Knock-on effect for domestic transport

The focus on agri-industry is expected to have positive knock-on effect for other industries, including the domestic transport and logistics sector, which will benefit from increased freight traffic between Sohar and processing centres to other markets.
The planned construction of a national rail network, scheduled to be completed before the end of the decade, will alleviate the pressure on road transport facilities. Work is set to begin later this year to build the first stage of the multi billion-dollar network, a 207km line between Sohar and Buraimi on the border with the UAE.

The line will link to the wider regional network, facilitating imports of materials and exports of processed foodstuffs and other goods between the GCC members. Further sections of the 2235km rail grid will eventually span the length of the Sultanate, connecting Oman’s most populated areas, the ports and industrial centres.

Oman’s Rail project picking up pace

A recent economic update from the Oxford Business Group (OBG) notes that work on Oman’s national rail network – which forms part of a wider rail system linking all the countries of the GCC – is picking up pace, with advanced planning work now under way and construction set to begin next year.

According to the OBG update, the state-owned Oman National Railway Company recently announced it was opening the pre-qualification tender to provide infrastructure and information technology systems for the initial stage of the 2,244km network. The tender, open to local and foreign bidders, covers the construction of the first section, which runs from the border with the UAE at Buraimi to the port of Sohar. The projected cost of this phase is around $2.6bn, with the expense of the full project expected to amount to US$15bn.

Ahead of the opening of the pre-qualification process, Oman had sealed a series of agreements that have laid the groundwork for the railway. Central to this was the awarding of a US$36mn contract to Italian rail engineering firm Italferr, which is to act as the preliminary design consultant for the project and has already begun work. Construction on the first stages is due to start in early 2015, with contracts set to be tendered for the initial building phase later this year.

The OBG update also noted that to finance at least part of the work, Oman may issue debt of up to US$3bn. According to Oman National Railway Company officials, both conventional bonds and sukuk are being considered. Some contracts could be structured as public-private partnerships, with the winning bidders taking on financial and operating risks.

Oman’s extended network

The GCC rail network has been in development since 2008, when the member states’ transport ministers agreed to undertake a feasibility study. This resulted in an agreement to back the project, which foresaw the construction of a network running up to the Iraqi border and terminating at Muscat.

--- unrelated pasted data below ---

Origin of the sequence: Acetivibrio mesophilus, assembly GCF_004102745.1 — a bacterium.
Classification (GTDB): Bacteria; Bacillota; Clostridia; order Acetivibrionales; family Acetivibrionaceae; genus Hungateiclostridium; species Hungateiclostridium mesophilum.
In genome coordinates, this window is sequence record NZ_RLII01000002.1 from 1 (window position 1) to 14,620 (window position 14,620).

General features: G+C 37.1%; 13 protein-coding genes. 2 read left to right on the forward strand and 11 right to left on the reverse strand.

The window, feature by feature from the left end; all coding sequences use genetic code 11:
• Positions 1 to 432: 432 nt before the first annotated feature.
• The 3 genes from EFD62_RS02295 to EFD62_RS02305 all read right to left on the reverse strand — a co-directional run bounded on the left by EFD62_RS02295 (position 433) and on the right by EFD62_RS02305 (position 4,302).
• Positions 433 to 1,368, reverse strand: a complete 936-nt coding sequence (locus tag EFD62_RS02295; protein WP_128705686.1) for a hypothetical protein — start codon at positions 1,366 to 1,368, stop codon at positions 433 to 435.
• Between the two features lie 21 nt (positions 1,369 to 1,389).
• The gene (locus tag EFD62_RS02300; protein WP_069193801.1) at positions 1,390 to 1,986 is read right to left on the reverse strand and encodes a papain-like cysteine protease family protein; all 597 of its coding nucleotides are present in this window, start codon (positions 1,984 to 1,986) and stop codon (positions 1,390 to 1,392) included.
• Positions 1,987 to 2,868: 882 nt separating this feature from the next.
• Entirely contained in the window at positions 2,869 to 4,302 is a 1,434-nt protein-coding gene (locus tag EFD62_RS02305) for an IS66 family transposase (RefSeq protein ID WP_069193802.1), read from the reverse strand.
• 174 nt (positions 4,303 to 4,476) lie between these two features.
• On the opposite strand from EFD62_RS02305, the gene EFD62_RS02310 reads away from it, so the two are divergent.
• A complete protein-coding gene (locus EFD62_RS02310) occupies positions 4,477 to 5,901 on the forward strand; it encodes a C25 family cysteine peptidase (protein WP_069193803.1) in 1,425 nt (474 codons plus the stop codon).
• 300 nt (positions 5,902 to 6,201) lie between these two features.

However, rather than have the final terminus at the capital, Oman’s government decided to run the line across the country to the Arabian Sea coast and then down to the Yemeni border, leaving open the option of extending the network further south.
According to Abdulrahman al Hatmi, one of the directors of the Oman National Railway Company, the decision to carry the network to the industrial port cities of Duqm and Salalah will have a major positive impact on the economy.

While acknowledging that extending the network to the two ports was an expensive proposition, Hatmi said the opportunities that would be opened up would more than justify the cost, both in terms of economics and transport security.

“One of the key changes we’ve made is to connect to Salalah, which is the mouth of the region and will play a major role in transforming the whole logistics map,” he told Bloomberg on February 6.

By extending the line to Duqm and Salalah, Oman would offer an alternative route for freight transport should regional tensions disrupt shipping through the Strait of Hormuz. More importantly, the rail link will allow Oman’s ports on the Arabian Sea and its logistics sector to achieve their full potential. International shipping firms may find it quicker to berth vessels in Omani harbours and have their cargoes shipped across the country by rail to destinations around the region, rather than face delays at congested ports inside the Gulf.

According to Vic Allen, acting CEO, Oman Airports Management Company, the national rail plans complement Oman’s airports expansion project and capitalise on the country’s strategic location. “Once the projects are completed, Oman will be well-placed to connect the GCC to African markets,” he told OBG.

Vital connections

One challenge facing Oman, at least in the shorter-term, is the uneven progress being made across the Gulf-wide network. Solid headway has been made on some parts of the international grid, including in Saudi Arabia and the UAE. However, other states have not made such progress. Reports suggest, for example, that Kuwait’s section of the network will not be completed before 2019 at the earliest, a year behind schedule.

In the short term, gaps in the network at the regional level would devalue to a degree the ability of the grid to deliver freight quickly and cost effectively. This would be especially costly for Oman, given its ambitions to be the first (or last) station on the line.

The Oxford Business Group publishes authoritative reports and on-line economic briefings covering 34 countries around the world from its offices in Istanbul, Dubai and London and a network of local bureaus in the countries in which it operates.